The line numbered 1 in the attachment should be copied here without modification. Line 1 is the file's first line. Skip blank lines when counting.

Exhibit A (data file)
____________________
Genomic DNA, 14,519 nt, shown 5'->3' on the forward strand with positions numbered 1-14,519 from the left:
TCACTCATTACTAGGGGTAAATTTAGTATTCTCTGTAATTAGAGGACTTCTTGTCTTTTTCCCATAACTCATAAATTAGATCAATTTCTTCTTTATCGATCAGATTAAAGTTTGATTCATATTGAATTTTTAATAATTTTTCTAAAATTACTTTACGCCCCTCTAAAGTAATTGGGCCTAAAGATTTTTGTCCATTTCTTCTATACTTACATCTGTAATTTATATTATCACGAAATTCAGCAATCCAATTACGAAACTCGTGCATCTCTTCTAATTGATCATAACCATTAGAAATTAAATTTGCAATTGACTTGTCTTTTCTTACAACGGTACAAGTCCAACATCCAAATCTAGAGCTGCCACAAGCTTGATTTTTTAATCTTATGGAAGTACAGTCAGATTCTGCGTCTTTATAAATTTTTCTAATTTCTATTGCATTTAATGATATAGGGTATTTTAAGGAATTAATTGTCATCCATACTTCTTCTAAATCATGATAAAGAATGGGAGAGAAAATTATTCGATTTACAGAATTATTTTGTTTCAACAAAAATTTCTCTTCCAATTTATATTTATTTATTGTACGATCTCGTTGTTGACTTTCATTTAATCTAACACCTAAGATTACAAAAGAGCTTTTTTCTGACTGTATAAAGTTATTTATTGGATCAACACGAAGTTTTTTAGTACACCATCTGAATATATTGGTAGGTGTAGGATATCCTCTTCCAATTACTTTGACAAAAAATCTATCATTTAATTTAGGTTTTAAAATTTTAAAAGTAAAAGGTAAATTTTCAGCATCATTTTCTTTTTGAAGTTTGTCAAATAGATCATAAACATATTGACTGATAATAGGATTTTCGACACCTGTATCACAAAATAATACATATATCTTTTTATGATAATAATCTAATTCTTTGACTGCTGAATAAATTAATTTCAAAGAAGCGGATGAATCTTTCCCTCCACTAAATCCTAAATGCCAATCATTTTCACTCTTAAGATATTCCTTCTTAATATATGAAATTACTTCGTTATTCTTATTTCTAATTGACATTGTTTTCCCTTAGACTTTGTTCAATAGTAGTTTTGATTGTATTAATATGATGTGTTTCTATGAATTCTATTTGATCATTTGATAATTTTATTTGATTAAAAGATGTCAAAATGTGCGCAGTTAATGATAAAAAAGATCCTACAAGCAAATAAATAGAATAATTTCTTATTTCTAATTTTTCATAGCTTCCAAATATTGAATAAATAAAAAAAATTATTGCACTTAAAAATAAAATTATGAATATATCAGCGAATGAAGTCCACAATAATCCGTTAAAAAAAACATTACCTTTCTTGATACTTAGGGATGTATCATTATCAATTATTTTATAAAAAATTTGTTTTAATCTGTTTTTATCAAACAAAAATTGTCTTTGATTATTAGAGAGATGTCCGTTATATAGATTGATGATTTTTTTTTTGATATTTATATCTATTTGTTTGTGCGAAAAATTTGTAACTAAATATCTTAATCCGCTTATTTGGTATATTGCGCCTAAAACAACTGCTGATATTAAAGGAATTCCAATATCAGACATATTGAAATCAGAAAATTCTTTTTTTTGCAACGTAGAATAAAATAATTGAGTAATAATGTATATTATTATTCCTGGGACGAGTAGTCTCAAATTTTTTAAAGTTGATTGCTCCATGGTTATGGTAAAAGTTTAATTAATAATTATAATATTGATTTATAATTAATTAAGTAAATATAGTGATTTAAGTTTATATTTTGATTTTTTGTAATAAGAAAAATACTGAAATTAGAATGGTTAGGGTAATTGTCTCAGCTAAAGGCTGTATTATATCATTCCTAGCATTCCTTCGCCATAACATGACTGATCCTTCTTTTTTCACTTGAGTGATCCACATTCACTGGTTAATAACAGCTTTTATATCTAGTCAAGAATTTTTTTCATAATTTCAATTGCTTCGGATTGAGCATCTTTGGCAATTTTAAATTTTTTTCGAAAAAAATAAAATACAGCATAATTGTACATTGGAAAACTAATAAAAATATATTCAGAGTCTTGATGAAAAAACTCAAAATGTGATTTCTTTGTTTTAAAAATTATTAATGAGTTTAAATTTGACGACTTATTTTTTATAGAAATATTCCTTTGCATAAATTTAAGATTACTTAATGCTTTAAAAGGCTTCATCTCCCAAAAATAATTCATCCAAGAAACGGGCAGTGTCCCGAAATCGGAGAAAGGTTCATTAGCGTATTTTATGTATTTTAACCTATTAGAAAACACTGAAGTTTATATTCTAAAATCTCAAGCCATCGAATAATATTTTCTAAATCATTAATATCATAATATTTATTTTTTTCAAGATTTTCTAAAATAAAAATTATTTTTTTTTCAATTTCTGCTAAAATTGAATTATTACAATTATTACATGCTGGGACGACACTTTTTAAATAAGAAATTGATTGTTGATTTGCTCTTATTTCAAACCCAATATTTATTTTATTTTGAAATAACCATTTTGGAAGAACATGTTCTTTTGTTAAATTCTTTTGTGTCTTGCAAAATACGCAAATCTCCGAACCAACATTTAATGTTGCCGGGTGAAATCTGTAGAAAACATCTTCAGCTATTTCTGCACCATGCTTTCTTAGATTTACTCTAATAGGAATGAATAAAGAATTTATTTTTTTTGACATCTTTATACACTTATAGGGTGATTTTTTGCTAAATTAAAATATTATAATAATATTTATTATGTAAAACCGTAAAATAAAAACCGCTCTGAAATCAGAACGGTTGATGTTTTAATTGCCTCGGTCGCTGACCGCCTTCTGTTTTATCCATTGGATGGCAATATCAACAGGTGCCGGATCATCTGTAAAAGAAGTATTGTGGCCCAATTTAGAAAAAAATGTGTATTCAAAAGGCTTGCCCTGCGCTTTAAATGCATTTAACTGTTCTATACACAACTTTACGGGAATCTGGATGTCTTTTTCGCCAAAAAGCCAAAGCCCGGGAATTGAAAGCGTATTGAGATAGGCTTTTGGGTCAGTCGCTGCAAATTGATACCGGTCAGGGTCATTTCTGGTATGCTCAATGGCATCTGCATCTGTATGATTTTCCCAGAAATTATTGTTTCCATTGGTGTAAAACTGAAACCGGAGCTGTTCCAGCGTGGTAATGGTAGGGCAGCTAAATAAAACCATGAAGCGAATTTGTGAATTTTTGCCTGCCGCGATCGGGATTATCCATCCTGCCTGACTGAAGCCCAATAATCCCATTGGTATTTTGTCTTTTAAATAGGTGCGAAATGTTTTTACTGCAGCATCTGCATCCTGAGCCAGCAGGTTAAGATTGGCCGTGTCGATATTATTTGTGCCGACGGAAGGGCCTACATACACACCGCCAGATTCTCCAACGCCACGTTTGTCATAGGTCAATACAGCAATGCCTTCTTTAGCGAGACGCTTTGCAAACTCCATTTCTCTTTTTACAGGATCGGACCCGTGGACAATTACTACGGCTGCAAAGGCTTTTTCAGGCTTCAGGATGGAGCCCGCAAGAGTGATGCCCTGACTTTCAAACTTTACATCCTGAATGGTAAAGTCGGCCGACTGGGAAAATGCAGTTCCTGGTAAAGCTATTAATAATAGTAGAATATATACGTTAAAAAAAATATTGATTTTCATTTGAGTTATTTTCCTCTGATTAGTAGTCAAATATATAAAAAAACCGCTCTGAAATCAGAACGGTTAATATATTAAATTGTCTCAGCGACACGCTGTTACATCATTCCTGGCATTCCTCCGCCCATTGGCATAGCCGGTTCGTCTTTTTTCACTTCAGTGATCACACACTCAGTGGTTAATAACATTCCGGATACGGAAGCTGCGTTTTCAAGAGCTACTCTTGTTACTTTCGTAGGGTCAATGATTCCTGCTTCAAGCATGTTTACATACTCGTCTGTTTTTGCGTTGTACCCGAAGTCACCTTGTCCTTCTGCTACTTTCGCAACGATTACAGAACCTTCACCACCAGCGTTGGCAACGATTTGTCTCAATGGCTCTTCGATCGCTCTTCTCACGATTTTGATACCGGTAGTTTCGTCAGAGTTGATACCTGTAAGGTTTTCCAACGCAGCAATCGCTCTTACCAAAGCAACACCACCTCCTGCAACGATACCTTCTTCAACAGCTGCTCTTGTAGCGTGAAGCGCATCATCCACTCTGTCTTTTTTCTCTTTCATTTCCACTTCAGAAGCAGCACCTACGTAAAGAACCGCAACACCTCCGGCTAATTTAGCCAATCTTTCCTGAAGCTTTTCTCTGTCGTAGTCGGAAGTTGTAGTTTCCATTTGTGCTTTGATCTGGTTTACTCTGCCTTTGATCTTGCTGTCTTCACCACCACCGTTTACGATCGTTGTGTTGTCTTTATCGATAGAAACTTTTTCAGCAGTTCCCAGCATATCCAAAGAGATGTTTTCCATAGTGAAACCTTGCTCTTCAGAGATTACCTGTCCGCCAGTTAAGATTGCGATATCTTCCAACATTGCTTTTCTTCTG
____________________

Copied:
Genomic DNA, 14,519 nt, shown 5'->3' on the forward strand with positions numbered 1-14,519 from the left: